How to Stay Safe in the Mountains

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Whenever I set out to explore the tall, rugged, and handsome peaks of different mountain ranges, it is always humbling to feel my body struggle.

The mountains present many challenges both physical and mental. Whether delving into the Rockies in Colorado or the Alps in Switzerland, these challenges welcome all to see what so many have not. Preparation is key to concurring higher altitudes though. What I have learned is that a solid pair of hiking boots and a raincoat can go a long way in braving the elements. What I have also learned is there are more aspects to consider than just the elements.

Altitude:

There is 30% less oxygen at 7,500 feet and decreases even more the higher you travel. What this means is you need to be very aware of the capabilities of your body. Headaches and fatigue are the first typical signs of altitude sickness. To reverse the effects of the lack of oxygen, drink plenty of water. H2O is the magic liquid of the mountains. Drink plenty before you visit and buy yourself a water bottle upon arrival. Mountain water is better tasting than any you can buy in at a convenient store. It makes refueling a pleasure instead of  a tedious task.

Weather:

Weather in the mountains can be considered confusing. One minute it is 80 degrees and sunny while an hour later a storm moves in dropping the temperatures by 30 degrees. It makes packing incredibly difficult.  Pack as close to your trip as possible so you can get the most accurate attire for the weather. Bringing light layers will keep you warm and your pack light as well. Be prepared for all types of weather when heading to the mountains and always bring a raincoat.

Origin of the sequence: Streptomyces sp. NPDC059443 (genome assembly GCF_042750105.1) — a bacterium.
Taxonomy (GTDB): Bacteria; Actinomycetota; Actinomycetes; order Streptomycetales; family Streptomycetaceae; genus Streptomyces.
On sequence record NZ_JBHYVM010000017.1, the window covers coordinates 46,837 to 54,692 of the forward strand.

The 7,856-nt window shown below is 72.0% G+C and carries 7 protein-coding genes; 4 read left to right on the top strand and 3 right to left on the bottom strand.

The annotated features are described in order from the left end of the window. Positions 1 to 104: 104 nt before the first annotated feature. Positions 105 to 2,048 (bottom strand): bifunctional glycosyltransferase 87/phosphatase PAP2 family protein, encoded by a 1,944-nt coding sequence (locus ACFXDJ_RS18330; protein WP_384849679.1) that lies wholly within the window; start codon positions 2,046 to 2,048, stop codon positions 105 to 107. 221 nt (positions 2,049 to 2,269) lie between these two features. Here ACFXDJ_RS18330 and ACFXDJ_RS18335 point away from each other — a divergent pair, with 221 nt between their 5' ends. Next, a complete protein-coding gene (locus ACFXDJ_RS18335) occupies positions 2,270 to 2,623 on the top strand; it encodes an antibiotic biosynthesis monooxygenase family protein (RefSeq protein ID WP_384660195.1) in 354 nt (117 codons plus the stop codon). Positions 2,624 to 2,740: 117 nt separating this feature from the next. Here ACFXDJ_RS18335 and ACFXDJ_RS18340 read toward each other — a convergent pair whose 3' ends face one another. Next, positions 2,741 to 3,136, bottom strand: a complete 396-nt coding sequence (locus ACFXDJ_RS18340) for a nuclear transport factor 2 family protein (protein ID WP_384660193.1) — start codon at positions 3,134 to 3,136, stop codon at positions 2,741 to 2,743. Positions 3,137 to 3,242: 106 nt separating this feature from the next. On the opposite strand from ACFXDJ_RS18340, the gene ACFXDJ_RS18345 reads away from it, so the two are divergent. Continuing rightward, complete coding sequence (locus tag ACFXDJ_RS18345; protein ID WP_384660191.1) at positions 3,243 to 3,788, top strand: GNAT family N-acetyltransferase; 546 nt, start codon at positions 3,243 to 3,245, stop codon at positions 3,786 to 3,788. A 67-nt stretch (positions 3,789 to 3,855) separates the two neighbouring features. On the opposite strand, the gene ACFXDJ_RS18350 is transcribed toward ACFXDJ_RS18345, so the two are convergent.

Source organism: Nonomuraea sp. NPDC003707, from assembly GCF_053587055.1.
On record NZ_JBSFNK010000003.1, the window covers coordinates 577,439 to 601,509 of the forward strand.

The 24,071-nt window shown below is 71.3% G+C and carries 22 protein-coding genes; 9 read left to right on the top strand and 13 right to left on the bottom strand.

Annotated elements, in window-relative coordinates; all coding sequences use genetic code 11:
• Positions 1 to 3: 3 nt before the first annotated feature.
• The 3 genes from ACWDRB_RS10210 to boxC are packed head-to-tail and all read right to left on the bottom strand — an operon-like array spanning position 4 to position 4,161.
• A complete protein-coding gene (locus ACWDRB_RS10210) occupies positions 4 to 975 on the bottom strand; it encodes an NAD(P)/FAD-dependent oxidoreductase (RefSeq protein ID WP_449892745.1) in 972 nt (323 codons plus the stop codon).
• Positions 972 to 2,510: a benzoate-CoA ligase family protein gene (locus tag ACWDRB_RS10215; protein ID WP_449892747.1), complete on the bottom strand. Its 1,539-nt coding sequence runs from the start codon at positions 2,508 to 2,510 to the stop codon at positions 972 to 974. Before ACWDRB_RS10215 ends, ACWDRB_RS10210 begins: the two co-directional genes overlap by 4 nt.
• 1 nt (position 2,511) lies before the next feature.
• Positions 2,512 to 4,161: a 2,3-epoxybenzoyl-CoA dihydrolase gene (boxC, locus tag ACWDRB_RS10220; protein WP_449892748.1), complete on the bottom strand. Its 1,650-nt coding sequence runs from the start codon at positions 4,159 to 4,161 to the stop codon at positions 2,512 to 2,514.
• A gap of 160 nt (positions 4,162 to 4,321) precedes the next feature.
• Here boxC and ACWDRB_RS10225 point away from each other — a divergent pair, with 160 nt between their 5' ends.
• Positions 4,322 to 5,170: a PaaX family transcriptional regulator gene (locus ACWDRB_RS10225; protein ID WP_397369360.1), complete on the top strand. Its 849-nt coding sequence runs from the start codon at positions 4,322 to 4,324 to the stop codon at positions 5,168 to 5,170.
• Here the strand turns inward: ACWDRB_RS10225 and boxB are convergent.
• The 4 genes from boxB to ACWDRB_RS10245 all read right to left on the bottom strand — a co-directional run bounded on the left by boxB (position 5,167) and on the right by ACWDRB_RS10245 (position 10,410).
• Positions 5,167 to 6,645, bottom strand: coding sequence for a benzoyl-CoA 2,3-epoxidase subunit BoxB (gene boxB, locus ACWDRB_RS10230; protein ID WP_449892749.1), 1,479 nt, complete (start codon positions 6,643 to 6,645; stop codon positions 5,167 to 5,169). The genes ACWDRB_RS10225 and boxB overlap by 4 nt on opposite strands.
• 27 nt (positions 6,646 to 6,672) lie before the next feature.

Activities:

Mountain activities are much more difficult than the average sport. When researching your destination, look into the vivacious opportunities available before visiting. Not only will this help you pack, but it will also show you what the townspeople value. If there are more rafting companies than anything else, this is probably a river town. The chances of you meeting a local that is extremely acquainted with the ways of the river is highly likely. However, it may be in your best interest to pay for a guide on your first trip. Learning the basics will make it easier to stay calm when your new found river rat takes you backwards through class 4 rapids.

Wildlife:

If you have done any research about the area you are visiting, running across the local wildlife is inevitable. The majority of the animals you will find in town are harmless. You should learn how to act around them, though. Frightening a Black Bear can still provoke an attack despite their curious nature. Know what animals to expect on your hikes and what to do if you come across them. Being aware can help lower the chances of accidents happening. Remember to never feed the wildlife either.

From the untainted views to the lack of oxygen, any mountain adventure is nothing short of breathtaking. Preparing for the elements will keep the experience a memorable one instead of a haunting memory.

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About Author

Kayla Dome is a Colorado native and adventure advocate. She spends her summers exploring the mountains of Southern Colorado via zipline while sharing her knowledge as a freelance travel writer year round. Writing about Colorado travel on her blog, Locals of Colorado, Kayla lives for the beauty of the untainted lands of our world.

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